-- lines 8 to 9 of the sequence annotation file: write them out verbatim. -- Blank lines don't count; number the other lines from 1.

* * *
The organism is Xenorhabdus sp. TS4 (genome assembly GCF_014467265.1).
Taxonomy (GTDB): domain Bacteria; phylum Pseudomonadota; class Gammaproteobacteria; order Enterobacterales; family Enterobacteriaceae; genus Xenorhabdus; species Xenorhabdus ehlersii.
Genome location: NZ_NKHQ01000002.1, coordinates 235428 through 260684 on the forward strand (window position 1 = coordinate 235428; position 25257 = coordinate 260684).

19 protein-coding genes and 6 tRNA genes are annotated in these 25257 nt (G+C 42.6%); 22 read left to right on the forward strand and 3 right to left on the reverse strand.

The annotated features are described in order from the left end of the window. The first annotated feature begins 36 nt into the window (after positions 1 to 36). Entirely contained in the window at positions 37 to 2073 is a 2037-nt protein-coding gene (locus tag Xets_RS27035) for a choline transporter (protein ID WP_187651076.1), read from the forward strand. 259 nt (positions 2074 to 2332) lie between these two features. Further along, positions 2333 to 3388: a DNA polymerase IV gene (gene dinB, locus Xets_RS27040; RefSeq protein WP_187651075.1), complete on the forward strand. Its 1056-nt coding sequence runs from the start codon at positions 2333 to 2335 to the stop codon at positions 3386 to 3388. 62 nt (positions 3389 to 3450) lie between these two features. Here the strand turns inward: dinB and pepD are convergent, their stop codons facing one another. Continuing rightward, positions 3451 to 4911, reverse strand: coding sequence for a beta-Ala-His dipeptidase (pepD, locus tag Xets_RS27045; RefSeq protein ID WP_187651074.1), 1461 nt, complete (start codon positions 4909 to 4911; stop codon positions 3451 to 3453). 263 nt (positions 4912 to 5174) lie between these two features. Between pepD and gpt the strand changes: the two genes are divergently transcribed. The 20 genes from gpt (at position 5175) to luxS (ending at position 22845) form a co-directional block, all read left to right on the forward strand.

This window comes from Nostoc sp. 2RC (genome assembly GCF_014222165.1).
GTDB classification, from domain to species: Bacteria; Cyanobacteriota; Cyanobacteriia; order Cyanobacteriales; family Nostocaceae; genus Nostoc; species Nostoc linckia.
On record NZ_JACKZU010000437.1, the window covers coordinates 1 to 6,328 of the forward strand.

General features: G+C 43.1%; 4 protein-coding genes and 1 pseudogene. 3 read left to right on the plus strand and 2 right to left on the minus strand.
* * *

On record NZ_JACKZU010000437.1, the window covers coordinates 1 to 6,328 of the forward strand.

General features: G+C 43.1%; 4 protein-coding genes and 1 pseudogene. 3 read left to right on the plus strand and 2 right to left on the minus strand.